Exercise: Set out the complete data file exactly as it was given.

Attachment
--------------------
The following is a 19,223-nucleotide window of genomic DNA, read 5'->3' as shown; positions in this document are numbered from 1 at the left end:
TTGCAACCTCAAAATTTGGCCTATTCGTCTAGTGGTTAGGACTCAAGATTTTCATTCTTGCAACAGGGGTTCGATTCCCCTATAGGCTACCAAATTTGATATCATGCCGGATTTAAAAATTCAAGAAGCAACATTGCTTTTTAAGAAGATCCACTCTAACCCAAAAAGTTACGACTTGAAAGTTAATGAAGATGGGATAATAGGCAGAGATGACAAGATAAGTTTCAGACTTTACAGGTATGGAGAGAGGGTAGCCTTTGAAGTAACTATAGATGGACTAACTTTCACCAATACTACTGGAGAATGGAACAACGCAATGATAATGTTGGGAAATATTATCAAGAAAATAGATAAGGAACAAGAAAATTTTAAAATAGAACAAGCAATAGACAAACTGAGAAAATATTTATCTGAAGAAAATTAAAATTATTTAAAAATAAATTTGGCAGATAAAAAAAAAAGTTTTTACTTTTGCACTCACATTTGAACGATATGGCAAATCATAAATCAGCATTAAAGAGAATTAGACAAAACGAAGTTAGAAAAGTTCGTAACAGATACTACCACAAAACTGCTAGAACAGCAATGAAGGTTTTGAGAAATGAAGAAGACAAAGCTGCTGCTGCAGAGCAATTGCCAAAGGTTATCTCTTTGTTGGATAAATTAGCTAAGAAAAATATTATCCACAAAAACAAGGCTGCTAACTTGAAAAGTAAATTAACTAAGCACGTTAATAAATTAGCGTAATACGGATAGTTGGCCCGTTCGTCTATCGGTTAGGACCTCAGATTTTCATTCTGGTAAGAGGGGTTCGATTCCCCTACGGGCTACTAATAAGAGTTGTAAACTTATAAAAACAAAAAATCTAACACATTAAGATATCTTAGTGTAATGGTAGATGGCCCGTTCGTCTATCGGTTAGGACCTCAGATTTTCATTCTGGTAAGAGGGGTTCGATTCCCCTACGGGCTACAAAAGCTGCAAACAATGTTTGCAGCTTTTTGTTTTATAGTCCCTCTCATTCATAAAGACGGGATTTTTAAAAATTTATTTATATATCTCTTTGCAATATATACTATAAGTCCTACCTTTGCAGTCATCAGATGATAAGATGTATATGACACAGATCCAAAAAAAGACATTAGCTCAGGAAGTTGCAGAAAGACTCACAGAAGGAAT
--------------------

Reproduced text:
The following is a 19,223-nucleotide window of genomic DNA, read 5'->3' as shown; positions in this document are numbered from 1 at the left end:
TTGCAACCTCAAAATTTGGCCTATTCGTCTAGTGGTTAGGACTCAAGATTTTCATTCTTGCAACAGGGGTTCGATTCCCCTATAGGCTACCAAATTTGATATCATGCCGGATTTAAAAATTCAAGAAGCAACATTGCTTTTTAAGAAGATCCACTCTAACCCAAAAAGTTACGACTTGAAAGTTAATGAAGATGGGATAATAGGCAGAGATGACAAGATAAGTTTCAGACTTTACAGGTATGGAGAGAGGGTAGCCTTTGAAGTAACTATAGATGGACTAACTTTCACCAATACTACTGGAGAATGGAACAACGCAATGATAATGTTGGGAAATATTATCAAGAAAATAGATAAGGAACAAGAAAATTTTAAAATAGAACAAGCAATAGACAAACTGAGAAAATATTTATCTGAAGAAAATTAAAATTATTTAAAAATAAATTTGGCAGATAAAAAAAAAAGTTTTTACTTTTGCACTCACATTTGAACGATATGGCAAATCATAAATCAGCATTAAAGAGAATTAGACAAAACGAAGTTAGAAAAGTTCGTAACAGATACTACCACAAAACTGCTAGAACAGCAATGAAGGTTTTGAGAAATGAAGAAGACAAAGCTGCTGCTGCAGAGCAATTGCCAAAGGTTATCTCTTTGTTGGATAAATTAGCTAAGAAAAATATTATCCACAAAAACAAGGCTGCTAACTTGAAAAGTAAATTAACTAAGCACGTTAATAAATTAGCGTAATACGGATAGTTGGCCCGTTCGTCTATCGGTTAGGACCTCAGATTTTCATTCTGGTAAGAGGGGTTCGATTCCCCTACGGGCTACTAATAAGAGTTGTAAACTTATAAAAACAAAAAATCTAACACATTAAGATATCTTAGTGTAATGGTAGATGGCCCGTTCGTCTATCGGTTAGGACCTCAGATTTTCATTCTGGTAAGAGGGGTTCGATTCCCCTACGGGCTACAAAAGCTGCAAACAATGTTTGCAGCTTTTTGTTTTATAGTCCCTCTCATTCATAAAGACGGGATTTTTAAAAATTTATTTATATATCTCTTTGCAATATATACTATAAGTCCTACCTTTGCAGTCATCAGATGATAAGATGTATATGACACAGATCCAAAAAAAGACATTAGCTCAGGAAGTTGCAGAAAGACTCACAGAAGGAAT